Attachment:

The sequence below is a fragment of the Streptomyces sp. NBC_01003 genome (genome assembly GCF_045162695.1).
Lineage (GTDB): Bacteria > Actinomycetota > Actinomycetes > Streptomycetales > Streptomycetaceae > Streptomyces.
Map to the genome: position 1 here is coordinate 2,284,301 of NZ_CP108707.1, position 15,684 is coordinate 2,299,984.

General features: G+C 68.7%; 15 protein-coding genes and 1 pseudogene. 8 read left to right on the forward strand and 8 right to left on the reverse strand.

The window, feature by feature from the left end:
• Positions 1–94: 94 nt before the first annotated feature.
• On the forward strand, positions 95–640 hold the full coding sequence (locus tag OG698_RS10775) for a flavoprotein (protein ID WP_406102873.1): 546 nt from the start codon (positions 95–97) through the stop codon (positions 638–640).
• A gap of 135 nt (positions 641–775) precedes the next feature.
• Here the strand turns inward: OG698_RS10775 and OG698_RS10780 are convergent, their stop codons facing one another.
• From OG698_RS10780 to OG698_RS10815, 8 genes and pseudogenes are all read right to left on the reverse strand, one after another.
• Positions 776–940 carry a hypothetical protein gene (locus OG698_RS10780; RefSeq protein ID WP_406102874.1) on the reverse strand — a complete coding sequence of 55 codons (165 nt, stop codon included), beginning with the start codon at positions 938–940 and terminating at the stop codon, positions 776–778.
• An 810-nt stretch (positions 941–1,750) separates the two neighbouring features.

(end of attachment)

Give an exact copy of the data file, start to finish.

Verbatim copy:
The sequence below is a fragment of the Streptomyces sp. NBC_01003 genome (genome assembly GCF_045162695.1).
Lineage (GTDB): Bacteria > Actinomycetota > Actinomycetes > Streptomycetales > Streptomycetaceae > Streptomyces.
Map to the genome: position 1 here is coordinate 2,284,301 of NZ_CP108707.1, position 15,684 is coordinate 2,299,984.

General features: G+C 68.7%; 15 protein-coding genes and 1 pseudogene. 8 read left to right on the forward strand and 8 right to left on the reverse strand.

The window, feature by feature from the left end:
• Positions 1–94: 94 nt before the first annotated feature.
• On the forward strand, positions 95–640 hold the full coding sequence (locus tag OG698_RS10775) for a flavoprotein (protein ID WP_406102873.1): 546 nt from the start codon (positions 95–97) through the stop codon (positions 638–640).
• A gap of 135 nt (positions 641–775) precedes the next feature.
• Here the strand turns inward: OG698_RS10775 and OG698_RS10780 are convergent, their stop codons facing one another.
• From OG698_RS10780 to OG698_RS10815, 8 genes and pseudogenes are all read right to left on the reverse strand, one after another.
• Positions 776–940 carry a hypothetical protein gene (locus OG698_RS10780; RefSeq protein ID WP_406102874.1) on the reverse strand — a complete coding sequence of 55 codons (165 nt, stop codon included), beginning with the start codon at positions 938–940 and terminating at the stop codon, positions 776–778.
• An 810-nt stretch (positions 941–1,750) separates the two neighbouring features.